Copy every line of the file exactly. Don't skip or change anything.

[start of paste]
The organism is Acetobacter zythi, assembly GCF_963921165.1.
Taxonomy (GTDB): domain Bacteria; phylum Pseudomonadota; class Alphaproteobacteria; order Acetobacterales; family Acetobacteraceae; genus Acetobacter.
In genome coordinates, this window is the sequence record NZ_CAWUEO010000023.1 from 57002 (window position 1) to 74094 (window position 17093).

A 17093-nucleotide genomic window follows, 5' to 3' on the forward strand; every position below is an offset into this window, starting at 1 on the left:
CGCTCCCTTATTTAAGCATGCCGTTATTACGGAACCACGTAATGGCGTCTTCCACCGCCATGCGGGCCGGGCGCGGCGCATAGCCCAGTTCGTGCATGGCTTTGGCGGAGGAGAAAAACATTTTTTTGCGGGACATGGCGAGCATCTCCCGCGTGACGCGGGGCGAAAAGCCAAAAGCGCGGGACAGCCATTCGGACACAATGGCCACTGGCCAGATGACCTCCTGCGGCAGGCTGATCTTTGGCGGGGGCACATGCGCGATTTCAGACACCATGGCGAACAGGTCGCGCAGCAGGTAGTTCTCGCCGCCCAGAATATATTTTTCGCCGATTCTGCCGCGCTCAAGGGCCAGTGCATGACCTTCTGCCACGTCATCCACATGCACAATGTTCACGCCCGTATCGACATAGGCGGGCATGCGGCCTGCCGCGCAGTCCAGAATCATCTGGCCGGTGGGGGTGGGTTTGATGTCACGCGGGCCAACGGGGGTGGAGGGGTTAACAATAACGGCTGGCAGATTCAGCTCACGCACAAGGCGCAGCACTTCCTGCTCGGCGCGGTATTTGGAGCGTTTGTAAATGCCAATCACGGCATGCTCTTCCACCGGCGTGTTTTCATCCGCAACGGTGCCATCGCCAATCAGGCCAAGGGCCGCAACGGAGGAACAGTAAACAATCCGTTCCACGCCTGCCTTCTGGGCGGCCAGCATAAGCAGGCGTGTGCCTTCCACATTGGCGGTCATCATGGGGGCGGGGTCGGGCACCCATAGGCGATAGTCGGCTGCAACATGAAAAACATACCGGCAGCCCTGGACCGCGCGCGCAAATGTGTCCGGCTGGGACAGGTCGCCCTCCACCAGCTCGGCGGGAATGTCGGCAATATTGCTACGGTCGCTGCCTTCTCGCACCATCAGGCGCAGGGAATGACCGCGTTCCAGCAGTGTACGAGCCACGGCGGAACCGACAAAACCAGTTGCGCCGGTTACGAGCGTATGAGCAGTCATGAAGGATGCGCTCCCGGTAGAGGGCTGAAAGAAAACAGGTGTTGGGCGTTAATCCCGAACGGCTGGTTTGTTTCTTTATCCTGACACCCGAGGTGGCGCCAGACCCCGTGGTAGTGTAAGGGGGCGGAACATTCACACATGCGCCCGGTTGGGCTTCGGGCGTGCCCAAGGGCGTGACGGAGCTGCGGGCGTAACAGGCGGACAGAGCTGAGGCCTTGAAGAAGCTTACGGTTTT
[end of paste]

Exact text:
The organism is Acetobacter zythi, assembly GCF_963921165.1.
Taxonomy (GTDB): domain Bacteria; phylum Pseudomonadota; class Alphaproteobacteria; order Acetobacterales; family Acetobacteraceae; genus Acetobacter.
In genome coordinates, this window is the sequence record NZ_CAWUEO010000023.1 from 57002 (window position 1) to 74094 (window position 17093).

A 17093-nucleotide genomic window follows, 5' to 3' on the forward strand; every position below is an offset into this window, starting at 1 on the left:
CGCTCCCTTATTTAAGCATGCCGTTATTACGGAACCACGTAATGGCGTCTTCCACCGCCATGCGGGCCGGGCGCGGCGCATAGCCCAGTTCGTGCATGGCTTTGGCGGAGGAGAAAAACATTTTTTTGCGGGACATGGCGAGCATCTCCCGCGTGACGCGGGGCGAAAAGCCAAAAGCGCGGGACAGCCATTCGGACACAATGGCCACTGGCCAGATGACCTCCTGCGGCAGGCTGATCTTTGGCGGGGGCACATGCGCGATTTCAGACACCATGGCGAACAGGTCGCGCAGCAGGTAGTTCTCGCCGCCCAGAATATATTTTTCGCCGATTCTGCCGCGCTCAAGGGCCAGTGCATGACCTTCTGCCACGTCATCCACATGCACAATGTTCACGCCCGTATCGACATAGGCGGGCATGCGGCCTGCCGCGCAGTCCAGAATCATCTGGCCGGTGGGGGTGGGTTTGATGTCACGCGGGCCAACGGGGGTGGAGGGGTTAACAATAACGGCTGGCAGATTCAGCTCACGCACAAGGCGCAGCACTTCCTGCTCGGCGCGGTATTTGGAGCGTTTGTAAATGCCAATCACGGCATGCTCTTCCACCGGCGTGTTTTCATCCGCAACGGTGCCATCGCCAATCAGGCCAAGGGCCGCAACGGAGGAACAGTAAACAATCCGTTCCACGCCTGCCTTCTGGGCGGCCAGCATAAGCAGGCGTGTGCCTTCCACATTGGCGGTCATCATGGGGGCGGGGTCGGGCACCCATAGGCGATAGTCGGCTGCAACATGAAAAACATACCGGCAGCCCTGGACCGCGCGCGCAAATGTGTCCGGCTGGGACAGGTCGCCCTCCACCAGCTCGGCGGGAATGTCGGCAATATTGCTACGGTCGCTGCCTTCTCGCACCATCAGGCGCAGGGAATGACCGCGTTCCAGCAGTGTACGAGCCACGGCGGAACCGACAAAACCAGTTGCGCCGGTTACGAGCGTATGAGCAGTCATGAAGGATGCGCTCCCGGTAGAGGGCTGAAAGAAAACAGGTGTTGGGCGTTAATCCCGAACGGCTGGTTTGTTTCTTTATCCTGACACCCGAGGTGGCGCCAGACCCCGTGGTAGTGTAAGGGGGCGGAACATTCACACATGCGCCCGGTTGGGCTTCGGGCGTGCCCAAGGGCGTGACGGAGCTGCGGGCGTAACAGGCGGACAGAGCTGAGGCCTTGAAGAAGCTTACGGTTTT